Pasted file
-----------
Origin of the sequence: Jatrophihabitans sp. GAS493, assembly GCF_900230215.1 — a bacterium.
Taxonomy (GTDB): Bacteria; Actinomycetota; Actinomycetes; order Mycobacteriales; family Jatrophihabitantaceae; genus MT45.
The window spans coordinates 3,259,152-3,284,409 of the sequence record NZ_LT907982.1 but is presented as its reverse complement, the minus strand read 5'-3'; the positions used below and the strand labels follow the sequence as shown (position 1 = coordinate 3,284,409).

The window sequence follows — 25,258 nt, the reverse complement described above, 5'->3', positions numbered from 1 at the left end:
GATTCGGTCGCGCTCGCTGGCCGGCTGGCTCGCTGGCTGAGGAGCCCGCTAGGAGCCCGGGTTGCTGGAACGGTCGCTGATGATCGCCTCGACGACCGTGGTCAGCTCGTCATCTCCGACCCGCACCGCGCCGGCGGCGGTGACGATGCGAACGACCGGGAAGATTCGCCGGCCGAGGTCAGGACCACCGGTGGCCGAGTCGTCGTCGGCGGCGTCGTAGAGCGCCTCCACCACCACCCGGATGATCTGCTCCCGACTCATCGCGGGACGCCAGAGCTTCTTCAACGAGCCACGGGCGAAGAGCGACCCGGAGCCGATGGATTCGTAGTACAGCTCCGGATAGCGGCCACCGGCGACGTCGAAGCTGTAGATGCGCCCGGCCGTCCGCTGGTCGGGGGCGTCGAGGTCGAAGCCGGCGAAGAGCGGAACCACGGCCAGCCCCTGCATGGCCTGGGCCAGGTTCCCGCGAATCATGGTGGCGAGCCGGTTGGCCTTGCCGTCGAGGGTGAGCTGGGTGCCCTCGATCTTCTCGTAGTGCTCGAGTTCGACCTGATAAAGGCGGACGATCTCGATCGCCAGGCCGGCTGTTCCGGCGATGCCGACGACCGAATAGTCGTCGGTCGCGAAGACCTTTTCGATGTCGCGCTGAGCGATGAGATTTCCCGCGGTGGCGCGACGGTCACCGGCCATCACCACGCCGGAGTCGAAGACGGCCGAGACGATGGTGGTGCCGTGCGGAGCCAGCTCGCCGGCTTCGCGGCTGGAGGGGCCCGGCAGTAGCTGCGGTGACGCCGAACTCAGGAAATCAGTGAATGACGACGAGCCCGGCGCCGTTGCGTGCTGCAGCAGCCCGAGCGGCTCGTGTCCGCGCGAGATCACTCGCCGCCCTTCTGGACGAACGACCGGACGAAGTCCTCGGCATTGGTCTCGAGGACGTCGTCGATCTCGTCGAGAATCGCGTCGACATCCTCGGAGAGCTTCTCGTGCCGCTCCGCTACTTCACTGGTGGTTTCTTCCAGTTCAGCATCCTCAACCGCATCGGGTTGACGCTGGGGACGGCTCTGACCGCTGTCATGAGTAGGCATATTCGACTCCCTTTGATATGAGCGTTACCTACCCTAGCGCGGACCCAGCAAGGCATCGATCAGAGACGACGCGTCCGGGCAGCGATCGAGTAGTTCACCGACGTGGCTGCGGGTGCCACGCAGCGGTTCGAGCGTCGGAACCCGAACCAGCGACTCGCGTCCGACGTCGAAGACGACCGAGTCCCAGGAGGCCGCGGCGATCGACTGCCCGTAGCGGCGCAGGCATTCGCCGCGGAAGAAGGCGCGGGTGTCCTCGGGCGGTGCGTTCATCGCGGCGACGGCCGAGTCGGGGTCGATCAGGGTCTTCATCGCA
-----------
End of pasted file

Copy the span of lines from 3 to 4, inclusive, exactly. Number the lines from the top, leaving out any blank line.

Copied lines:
The window spans coordinates 3,259,152-3,284,409 of the sequence record NZ_LT907982.1 but is presented as its reverse complement, the minus strand read 5'-3'; the positions used below and the strand labels follow the sequence as shown (position 1 = coordinate 3,284,409).

The window sequence follows — 25,258 nt, the reverse complement described above, 5'->3', positions numbered from 1 at the left end: